WASHINGTON May 9 U.S. federal
telecommunications regulators are pushing ahead with efforts to
bring faster Internet service to commercial and private airline
The Federal Communications Commission on Thursday started
deliberations on a proposal that would offer a new type of
in-flight broadband service promising U.S. fliers higher Wi-Fi
speeds and better connections.
The proposal, which has been pushed for years by wireless
equipment maker Qualcomm Inc, seeks to open up more
radio airwaves for airborne Internet access.
Some satellite companies have opposed Qualcomm's plan as
they worry that new broadband services would interfere with
At Thursday's open commission meeting, the last for outgoing
FCC Chairman Julius Genachowski, the four remaining
commissioners voted to begin gathering public comment on how the
airwaves should be licensed and shared with incumbent users.
"The world simply does not wait for us to get off the plane.
We expect information at our fingertips at all times," said
Commissioner Jessica Rosenworcel, a Democrat. "Air travel stands
out as one of the few places where we can't always rely on a
U.S. air travelers can already access the Internet on some
flights but the speed of such service, which either relies on
connections with antennas on the ground or satellites, is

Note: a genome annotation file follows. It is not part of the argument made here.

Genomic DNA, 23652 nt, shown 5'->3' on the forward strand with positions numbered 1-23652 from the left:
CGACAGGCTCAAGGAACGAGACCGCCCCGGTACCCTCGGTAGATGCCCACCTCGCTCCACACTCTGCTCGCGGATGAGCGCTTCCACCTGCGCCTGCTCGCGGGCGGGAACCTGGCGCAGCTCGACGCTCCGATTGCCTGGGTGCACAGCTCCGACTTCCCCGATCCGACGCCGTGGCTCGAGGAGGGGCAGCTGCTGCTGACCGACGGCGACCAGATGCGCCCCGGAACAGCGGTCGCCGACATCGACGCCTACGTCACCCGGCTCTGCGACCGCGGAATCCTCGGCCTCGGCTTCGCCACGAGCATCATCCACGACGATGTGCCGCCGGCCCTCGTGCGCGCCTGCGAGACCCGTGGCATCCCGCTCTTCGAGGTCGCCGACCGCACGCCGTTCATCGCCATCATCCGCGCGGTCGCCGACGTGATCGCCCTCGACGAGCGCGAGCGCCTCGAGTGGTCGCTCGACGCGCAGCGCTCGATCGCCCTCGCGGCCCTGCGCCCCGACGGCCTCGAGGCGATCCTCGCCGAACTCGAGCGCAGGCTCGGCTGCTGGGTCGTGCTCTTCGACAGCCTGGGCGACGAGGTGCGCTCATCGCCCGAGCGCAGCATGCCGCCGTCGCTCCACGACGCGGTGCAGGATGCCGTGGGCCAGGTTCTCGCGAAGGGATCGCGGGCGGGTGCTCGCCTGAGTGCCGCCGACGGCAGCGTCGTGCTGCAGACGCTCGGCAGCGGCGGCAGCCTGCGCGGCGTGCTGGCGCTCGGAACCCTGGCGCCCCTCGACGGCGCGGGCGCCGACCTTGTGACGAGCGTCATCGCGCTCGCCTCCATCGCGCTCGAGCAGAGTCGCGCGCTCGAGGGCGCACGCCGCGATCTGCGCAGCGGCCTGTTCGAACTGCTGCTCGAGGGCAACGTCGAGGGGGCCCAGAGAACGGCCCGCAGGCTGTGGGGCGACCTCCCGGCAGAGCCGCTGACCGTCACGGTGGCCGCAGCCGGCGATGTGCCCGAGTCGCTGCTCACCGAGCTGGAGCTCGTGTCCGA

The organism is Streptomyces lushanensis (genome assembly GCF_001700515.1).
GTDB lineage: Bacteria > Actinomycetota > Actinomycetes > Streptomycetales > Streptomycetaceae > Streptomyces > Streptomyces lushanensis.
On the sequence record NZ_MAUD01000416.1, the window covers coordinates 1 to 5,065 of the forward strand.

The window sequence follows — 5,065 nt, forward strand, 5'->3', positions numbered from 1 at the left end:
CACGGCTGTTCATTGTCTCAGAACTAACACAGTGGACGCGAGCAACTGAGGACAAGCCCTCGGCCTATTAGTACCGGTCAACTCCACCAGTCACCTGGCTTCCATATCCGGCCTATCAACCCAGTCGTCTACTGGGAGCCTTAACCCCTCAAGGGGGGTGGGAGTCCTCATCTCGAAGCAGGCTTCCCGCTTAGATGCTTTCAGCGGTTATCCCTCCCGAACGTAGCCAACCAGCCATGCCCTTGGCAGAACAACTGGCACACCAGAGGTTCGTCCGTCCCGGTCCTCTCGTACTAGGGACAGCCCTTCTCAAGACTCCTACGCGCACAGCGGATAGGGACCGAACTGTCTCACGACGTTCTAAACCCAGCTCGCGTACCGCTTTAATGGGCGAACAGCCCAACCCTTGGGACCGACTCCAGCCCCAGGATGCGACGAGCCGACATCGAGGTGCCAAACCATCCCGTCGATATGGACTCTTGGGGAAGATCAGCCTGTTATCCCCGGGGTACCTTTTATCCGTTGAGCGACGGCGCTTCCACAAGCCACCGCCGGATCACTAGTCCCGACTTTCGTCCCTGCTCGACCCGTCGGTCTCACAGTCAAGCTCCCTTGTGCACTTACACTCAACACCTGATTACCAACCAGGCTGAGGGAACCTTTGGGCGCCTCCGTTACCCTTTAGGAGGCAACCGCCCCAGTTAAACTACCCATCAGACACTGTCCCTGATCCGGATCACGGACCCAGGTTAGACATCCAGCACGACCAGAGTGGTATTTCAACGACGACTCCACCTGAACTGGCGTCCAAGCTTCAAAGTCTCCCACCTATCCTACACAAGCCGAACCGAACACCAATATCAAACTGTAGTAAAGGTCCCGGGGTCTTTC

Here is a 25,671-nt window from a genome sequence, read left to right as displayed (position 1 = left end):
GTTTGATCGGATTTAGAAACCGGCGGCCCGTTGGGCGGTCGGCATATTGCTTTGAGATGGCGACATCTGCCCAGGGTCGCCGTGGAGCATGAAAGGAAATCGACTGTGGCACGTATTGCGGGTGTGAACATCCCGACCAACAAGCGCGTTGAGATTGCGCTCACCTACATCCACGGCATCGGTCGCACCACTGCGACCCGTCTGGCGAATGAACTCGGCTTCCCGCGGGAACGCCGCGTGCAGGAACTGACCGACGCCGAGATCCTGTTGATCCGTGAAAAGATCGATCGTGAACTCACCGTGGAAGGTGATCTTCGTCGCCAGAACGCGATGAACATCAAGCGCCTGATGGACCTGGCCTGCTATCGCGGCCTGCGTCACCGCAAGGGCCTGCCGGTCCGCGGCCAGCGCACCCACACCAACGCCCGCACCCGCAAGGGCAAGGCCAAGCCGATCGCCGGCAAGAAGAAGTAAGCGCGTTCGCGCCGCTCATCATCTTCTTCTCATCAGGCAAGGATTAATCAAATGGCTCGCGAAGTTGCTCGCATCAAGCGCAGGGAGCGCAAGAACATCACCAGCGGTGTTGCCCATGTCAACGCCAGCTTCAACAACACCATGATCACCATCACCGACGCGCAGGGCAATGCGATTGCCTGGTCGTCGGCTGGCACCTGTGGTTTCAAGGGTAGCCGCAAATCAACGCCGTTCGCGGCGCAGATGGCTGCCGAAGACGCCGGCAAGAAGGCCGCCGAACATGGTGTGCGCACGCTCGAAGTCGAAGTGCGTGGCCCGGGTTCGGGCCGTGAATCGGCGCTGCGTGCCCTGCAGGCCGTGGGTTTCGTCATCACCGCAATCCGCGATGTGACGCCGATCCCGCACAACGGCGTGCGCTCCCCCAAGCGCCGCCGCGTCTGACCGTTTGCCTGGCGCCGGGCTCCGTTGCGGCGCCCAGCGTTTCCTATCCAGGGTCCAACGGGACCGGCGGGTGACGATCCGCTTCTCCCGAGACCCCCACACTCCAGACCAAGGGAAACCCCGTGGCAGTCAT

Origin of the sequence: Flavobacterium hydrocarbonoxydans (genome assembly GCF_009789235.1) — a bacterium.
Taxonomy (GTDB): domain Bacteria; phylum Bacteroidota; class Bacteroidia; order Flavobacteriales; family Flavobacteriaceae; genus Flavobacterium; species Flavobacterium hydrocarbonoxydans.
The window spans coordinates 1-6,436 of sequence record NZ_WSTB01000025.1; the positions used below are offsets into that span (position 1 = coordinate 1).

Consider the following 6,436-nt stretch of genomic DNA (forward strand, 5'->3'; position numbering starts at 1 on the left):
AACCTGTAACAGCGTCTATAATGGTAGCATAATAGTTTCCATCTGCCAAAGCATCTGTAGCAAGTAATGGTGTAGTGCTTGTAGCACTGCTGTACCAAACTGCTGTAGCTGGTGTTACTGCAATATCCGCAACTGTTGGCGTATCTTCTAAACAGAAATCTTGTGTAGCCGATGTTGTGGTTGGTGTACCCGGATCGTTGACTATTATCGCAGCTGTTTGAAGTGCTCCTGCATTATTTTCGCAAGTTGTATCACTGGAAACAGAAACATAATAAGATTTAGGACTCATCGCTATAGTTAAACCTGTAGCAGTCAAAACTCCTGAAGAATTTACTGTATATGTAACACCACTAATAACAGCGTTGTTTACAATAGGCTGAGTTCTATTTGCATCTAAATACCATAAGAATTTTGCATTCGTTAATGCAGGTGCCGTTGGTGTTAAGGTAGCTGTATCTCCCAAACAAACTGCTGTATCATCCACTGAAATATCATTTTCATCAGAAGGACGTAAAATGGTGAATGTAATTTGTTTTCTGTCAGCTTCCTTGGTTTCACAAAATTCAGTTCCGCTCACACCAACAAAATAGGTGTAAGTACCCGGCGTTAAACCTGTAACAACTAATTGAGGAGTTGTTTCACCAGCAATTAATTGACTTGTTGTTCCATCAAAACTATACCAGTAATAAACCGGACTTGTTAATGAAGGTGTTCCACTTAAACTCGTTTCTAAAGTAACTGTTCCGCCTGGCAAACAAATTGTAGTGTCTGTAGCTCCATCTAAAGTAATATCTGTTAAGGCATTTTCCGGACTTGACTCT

Qualcomm, whose proposal has received backing from U.S.
airlines, welcomed the vote.
"This proposal takes the technology to the next level,
allowing passengers to use their smartphones, tablets and other
mobile broadband devices in the air with very high speed, high
capacity mobile broadband connectivity, just as they do on the
ground," Qualcomm's Senior Vice President for Government Affairs
Dean Brenner said in a statement after the vote.
Internet access for now would exclude takeoff and landing,
when U.S. passengers are required to shut down their electronic
devices. The FCC is working with the Federal Aviation
Administration to study the impact of possibly relaxing that
Genachowski said at the meeting that his last day at the FCC
will be May 17. Commissioner Mignon Clyburn, the senior Democrat
will take over as interim chair while the Senate considers the
nomination of telecommunications veteran Tom Wheeler, President
Barack Obama's pick to replace Genachowski.